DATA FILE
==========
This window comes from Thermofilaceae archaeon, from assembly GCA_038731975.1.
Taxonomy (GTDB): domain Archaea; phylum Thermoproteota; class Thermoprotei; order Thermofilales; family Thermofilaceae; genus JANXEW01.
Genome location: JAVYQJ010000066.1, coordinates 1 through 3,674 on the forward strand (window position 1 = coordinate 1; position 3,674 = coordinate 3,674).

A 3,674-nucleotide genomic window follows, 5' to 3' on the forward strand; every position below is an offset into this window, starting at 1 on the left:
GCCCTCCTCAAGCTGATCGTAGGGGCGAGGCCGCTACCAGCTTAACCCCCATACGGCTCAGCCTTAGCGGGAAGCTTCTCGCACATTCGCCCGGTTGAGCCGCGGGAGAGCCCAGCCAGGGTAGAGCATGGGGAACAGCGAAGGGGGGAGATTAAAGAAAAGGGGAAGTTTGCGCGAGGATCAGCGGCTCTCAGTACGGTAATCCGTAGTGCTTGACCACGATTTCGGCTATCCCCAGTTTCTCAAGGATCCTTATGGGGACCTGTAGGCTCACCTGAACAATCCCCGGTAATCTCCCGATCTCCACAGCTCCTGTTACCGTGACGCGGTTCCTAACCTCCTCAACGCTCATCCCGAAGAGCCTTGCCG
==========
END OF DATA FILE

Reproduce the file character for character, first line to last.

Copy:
This window comes from Thermofilaceae archaeon, from assembly GCA_038731975.1.
Taxonomy (GTDB): domain Archaea; phylum Thermoproteota; class Thermoprotei; order Thermofilales; family Thermofilaceae; genus JANXEW01.
Genome location: JAVYQJ010000066.1, coordinates 1 through 3,674 on the forward strand (window position 1 = coordinate 1; position 3,674 = coordinate 3,674).

A 3,674-nucleotide genomic window follows, 5' to 3' on the forward strand; every position below is an offset into this window, starting at 1 on the left:
GCCCTCCTCAAGCTGATCGTAGGGGCGAGGCCGCTACCAGCTTAACCCCCATACGGCTCAGCCTTAGCGGGAAGCTTCTCGCACATTCGCCCGGTTGAGCCGCGGGAGAGCCCAGCCAGGGTAGAGCATGGGGAACAGCGAAGGGGGGAGATTAAAGAAAAGGGGAAGTTTGCGCGAGGATCAGCGGCTCTCAGTACGGTAATCCGTAGTGCTTGACCACGATTTCGGCTATCCCCAGTTTCTCAAGGATCCTTATGGGGACCTGTAGGCTCACCTGAACAATCCCCGGTAATCTCCCGATCTCCACAGCTCCTGTTACCGTGACGCGGTTCCTAACCTCCTCAACGCTCATCCCGAAGAGCCTTGCCG